Equivio is offering to make its early case assessment application Equivio>Relevance available to a limited number of participants in what they call the Equivio>Relevance Challenge – see the press release and sign-up page for details.
Most lawyers can understand the basic concepts of keyword search, if only because they do it every day with Google. Because one can generally find something out of the mass with a Google search, it is tempting to assume that throwing a list of keywords at disclosure / discovery data will reduce the volumes of data to be reviewed – and so, of course, it will. Many lawyers will understand, or at least be aware of, the idea that a keyword search is flawed as an approach to identifying relevant documents, not least because “relevance” turns on many factors beyond the incidence of a particular word or words in a document – correspondence between fraudulent conspirators will contain neither “fraud” nor “conspiracy”, to take a trite example.
Quite apart from anything else, Google is not designed to return everything and, even if it did, the weighting behind Google’s algorithms, immensely sophisticated though they are, has assumptions built into it which, whilst usually helpful for the context, does not amount to a defensible search strategy in a litigation context.
The difference with Equivio>Relevance is that it depends on input from skilled lawyers who review document samples and mark them as relevant or not relevant. Equivio>Relevance makes use of this input in an iterative and self-correcting way and produces a result which does not merely sort sheep from goats, as it were, but puts the most important sheep at the front of the queue so that correctly skilled (and correctly priced) lawyers can be applied to reviewing the documents. If the QA stage reveals flawed assumptions, the process can be re-run correcting them.
Conceptually, this is a lot to bite off, and the point of the Equivio>Relevance challenge is to give lawyers an opportunity to see for themselves what results from such an exercise.
Doubtless you can think of all sorts of reasons why this challenge is not for you. You probably do not have 1 million documents; that is not a prerequisite either for taking the Challenge or for using applications of this kind generally – the test is whether you can achieve the results which your clients need in less time and with less expense than by any other means, and Equivio are offering an opportunity for you to see that for yourself.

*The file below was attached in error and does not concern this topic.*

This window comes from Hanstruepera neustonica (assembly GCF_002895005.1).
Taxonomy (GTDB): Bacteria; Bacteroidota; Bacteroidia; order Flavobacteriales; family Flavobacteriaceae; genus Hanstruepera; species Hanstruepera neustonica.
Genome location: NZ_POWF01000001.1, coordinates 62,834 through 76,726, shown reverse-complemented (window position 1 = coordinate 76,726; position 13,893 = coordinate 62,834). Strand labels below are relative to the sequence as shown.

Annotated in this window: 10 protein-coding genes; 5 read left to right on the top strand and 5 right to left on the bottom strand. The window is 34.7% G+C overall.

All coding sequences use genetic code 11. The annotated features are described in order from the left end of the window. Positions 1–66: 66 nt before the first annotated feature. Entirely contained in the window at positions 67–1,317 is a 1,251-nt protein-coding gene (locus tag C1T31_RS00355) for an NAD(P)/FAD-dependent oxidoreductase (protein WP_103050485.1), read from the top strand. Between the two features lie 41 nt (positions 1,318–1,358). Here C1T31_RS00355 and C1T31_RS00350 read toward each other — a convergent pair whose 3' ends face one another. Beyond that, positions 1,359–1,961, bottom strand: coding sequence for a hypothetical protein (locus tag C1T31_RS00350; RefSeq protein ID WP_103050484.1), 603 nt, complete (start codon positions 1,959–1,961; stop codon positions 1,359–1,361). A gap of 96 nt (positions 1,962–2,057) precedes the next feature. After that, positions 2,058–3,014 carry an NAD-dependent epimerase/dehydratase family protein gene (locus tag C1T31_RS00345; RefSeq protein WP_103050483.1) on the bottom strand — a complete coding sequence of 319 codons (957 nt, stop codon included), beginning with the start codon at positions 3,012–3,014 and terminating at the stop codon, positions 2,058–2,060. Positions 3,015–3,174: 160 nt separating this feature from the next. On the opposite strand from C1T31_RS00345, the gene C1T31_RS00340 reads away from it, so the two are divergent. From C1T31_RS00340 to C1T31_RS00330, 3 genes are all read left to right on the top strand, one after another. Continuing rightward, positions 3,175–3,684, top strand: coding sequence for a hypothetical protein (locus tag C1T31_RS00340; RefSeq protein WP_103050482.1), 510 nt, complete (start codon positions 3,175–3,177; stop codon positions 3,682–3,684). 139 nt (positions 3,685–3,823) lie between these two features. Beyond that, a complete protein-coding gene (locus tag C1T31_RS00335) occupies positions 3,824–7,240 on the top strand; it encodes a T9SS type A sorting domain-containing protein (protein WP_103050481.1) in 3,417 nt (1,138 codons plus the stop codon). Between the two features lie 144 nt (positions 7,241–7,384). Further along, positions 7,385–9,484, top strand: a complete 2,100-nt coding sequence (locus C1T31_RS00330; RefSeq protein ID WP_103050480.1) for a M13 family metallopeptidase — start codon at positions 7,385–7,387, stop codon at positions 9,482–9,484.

You may think that the UK court rules do not provide scope for the use of applications like this; if so, have a look at the Practice Direction to Part 31 CPR, paragraph 2A.5 of which reads as follows:
It may be reasonable to search some or all of the parties’ electronic storage systems. In some circumstances, it may be reasonable to search for electronic documents by means of keyword searches (agreed as far as possible between the parties) even where a full review of each and every document would be unreasonable. There may be other forms of electronic search that may be appropriate in particular circumstances.
Some are surprised to find even the reference to keywords, never mind the wide-ranging options which the last sentence gives – a deliberately-drafted expression which accepted (as has indeed been the case) that the technology of 2005 (when the PD was implemented) would quickly be overtaken by more sophisticated applications.
You might also, in this context, look at Senior Master Whitaker’s judgment in Goodale & Ors v The Ministry of Justice & Ors  EWHC B41 (QB) (05 November 2009) and specifically at paragraph 27 which reads as follows:
At the moment we are just staring into open space as to what the volume of the documents produced by a search is going to be. I suspect that in the long run this crude search will not throw up more than a few hundred thousand documents. If that is the case, then this is a prime candidate for the application of software that providers now have, which can de-duplicate that material and render it down to a more sensible size and search it by computer to produce a manageable corpus for human review – which is of course the most expensive part of the exercise. Indeed, when it comes to review, I am aware of software that will effectively score each document as to its likely relevance and which will enable a prioritisation of categories within the entire document set.
Master Whitaker may be ahead of his peers in his knowledge of such applications, but Lord Justice Jackson’s Report emphasised both the value of such applications and the need for judges, as well as lawyers, to understand what applications exist which can help with the problem of identifying the documents which matter.
Perhaps you think that there is something slightly suspect about a free offer, that fear of Greeks bearing gifts which I referred to in my recent article on a free trial. Equivio will doubtless provide references from the many users of Equivio>Relevance if you want comfort on that score.
That pretty well exhausts the list of possible excuses. One’s first experience of using applications like this is inevitably the hardest because one is grappling with new concepts at the same time as dealing with a large and presumably significant case. The opportunity to do so for free is hard to pass up.